THE NIBBLE BLOG: Products, Recipes & Trends In Specialty Foods
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TOP PICK: Rick’s Picks Pickled Vegetables

With Rick’s Picks, you can pick a peck (or at least a 15-ounce jar) of pickled red peppers, asparagus, beets, green beans, green tomatoes, okra and, of course, that most familiar of pickled vegetables, the cucumber (including garlic dills, bread-and-butter and other pickles).

It was love at first bite with Rick’s Picks. We usually leave our specialty food store with arms aching, because we’re carrying so many jars. Rick’s, a beautiful artisan product, is no cheap pick(le), but it’s worth every nickel. Every sandwich served becomes more gourmet with a garnish of Rick’s Picks. A barbecue becomes memorable with a Rick’s Picks tasting bar. Some of the vegetables make cocktail garnishes extraordinaire. And as gifts for those who love their pickles, a sampler package—or even better, the Pickle Of The Month Club—will make you a hero.

 
We first wrote about Rick’s Picks two years ago. But Rick Fields continues to innovate (Smokra, pickled smoked okra, is a slam dunk—even for people who say they don’t like okra). With barbecue season, Father’s Day and summer guesting upon us, it’s time to revisit these gourmet pickles. There are four gourmet cucumber pickles and seven pickled vegetables for appetizers, sides, snacks and garnishes. You’ll never think of a pickle the same way again. In fact, you may even be inspired to try pickling your own! Read the full review on TheNibble.com.

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TOP PICK: Microbatch Chocolate Bars

  If you’re a person with a passion for the world’s greatest chocolate, why not produce it yourself? That’s what the chocolate artisans in this week’s Top Pick have done—the majority of them as a second career.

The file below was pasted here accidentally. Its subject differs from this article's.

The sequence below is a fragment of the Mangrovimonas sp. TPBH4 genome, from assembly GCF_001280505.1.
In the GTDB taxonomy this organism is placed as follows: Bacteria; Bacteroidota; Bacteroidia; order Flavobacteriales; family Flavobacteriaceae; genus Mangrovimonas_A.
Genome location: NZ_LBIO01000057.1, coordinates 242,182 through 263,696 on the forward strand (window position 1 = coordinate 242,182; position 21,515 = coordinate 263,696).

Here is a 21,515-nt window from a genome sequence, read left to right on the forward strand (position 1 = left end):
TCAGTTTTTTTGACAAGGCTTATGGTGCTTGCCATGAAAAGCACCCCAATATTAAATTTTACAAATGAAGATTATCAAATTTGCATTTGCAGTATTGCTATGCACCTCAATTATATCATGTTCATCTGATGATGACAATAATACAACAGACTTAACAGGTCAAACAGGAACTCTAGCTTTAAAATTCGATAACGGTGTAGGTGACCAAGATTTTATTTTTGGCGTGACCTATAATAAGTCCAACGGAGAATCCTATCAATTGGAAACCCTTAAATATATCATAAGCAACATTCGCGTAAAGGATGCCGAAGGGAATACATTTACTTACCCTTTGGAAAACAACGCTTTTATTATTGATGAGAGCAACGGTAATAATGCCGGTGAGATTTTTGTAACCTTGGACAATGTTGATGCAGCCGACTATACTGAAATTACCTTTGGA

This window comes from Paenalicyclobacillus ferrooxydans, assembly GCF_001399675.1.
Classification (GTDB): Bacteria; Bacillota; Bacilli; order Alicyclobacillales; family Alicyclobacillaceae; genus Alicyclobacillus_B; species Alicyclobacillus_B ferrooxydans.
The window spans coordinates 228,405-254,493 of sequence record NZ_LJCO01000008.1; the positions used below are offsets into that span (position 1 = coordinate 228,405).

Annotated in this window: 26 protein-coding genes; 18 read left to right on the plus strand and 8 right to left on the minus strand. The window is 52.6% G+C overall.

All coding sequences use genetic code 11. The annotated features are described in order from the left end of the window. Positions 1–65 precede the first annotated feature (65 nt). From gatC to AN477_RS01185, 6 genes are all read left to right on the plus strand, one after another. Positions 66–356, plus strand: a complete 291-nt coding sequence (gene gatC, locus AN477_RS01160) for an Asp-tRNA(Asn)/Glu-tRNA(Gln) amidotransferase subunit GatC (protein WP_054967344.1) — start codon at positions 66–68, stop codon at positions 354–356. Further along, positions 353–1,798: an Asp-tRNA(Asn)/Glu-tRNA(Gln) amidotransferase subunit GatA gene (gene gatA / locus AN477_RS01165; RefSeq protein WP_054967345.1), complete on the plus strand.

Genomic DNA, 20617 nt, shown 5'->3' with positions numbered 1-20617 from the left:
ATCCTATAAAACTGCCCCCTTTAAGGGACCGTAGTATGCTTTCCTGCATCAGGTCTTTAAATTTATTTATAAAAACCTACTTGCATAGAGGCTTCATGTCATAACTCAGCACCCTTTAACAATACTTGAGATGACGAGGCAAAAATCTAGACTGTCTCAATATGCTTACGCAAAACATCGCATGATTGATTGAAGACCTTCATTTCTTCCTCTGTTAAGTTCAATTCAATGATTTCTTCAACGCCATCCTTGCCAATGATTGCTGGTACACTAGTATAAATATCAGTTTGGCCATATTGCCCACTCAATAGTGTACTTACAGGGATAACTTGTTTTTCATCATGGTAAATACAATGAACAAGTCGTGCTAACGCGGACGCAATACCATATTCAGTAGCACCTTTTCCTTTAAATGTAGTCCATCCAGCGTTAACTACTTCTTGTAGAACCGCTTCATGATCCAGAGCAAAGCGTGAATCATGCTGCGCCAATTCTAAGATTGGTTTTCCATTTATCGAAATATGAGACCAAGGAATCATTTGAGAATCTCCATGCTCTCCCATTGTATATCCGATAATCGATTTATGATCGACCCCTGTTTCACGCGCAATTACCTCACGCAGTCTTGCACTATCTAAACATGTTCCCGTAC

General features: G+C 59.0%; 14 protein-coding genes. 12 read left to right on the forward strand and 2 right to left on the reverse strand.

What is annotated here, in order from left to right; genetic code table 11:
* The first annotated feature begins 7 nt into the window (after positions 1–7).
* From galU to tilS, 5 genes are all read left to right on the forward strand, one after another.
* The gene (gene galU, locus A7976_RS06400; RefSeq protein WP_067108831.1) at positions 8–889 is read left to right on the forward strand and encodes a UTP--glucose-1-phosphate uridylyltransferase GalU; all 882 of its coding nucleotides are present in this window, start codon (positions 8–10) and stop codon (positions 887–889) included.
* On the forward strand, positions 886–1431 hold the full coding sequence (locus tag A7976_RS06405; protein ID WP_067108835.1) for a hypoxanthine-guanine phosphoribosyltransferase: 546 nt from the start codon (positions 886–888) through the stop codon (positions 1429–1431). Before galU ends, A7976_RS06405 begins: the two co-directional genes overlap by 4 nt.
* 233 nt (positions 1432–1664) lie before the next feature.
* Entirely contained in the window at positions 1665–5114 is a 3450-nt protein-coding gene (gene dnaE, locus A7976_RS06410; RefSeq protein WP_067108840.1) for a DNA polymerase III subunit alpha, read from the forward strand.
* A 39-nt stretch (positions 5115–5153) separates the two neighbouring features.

They are not chocolatiers in the traditional sense. Their goal is not to make bonbons, nut clusters and truffles. They are chocolate purists whose goal is to produce the best chocolate bars in the world from scratch, traveling abroad to source raw beans, cleaning, roasting, winnowing, grinding, refining, conching, tempering, molding and packaging the chocolate—some with no help, some with a partner and/or a tiny staff. In the process, most have built or modified chocolate-producing equipment for results they could not otherwise achieve.

So, how good are these bars? They rank with the world’s best, including acclaimed small producers (but still, much larger than micro producers) like Amedei, Michel Cluizel and Pralus. If you like great dark chocolate, this is an eye-opening journey you can take without ever leaving your home. Read the full review and learn more about these exceptional chocolate bars on TheNibble.com.

 

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TOP PICK OF THE WEEK: Mad Mac Macaroons

While most Americans don’t have to go too far to buy a tarte aux pommes (French apple tart) or a mille-feuille (Napoleon), one of the toughest baked delicacies to track down is a macaron, a French macaroon. Those fortunate enough to dine out often on haute cuisine may get a decent macaroon on a petit-fours plate. Sometimes you can find them at retail; but like Aesop’s fox and his grapes, the macaroons are often dull when they should be exciting.

A hasty note: We are not speaking of the type of macaroon that is a hearty, chewy, mounded cookie made with coconut (see Erica’s Macaroons, another Top Pick Of The Week). Those coconut macaroons are only one variation on the theme, having evolved from the original Italian almond paste cookie, which was similar to today’s amaretti (read the history of the macaroon). French macaroons evolved in a different direction, some into ethereal, filled, meringue-like cookie sandwiches—pretty, variously flavored and colored, a delicacy for a sophisticated table. Yet, not everyone has the knack for making them this way. We’ve nibbled on quite a few macs that have made us long for better flavor and texture.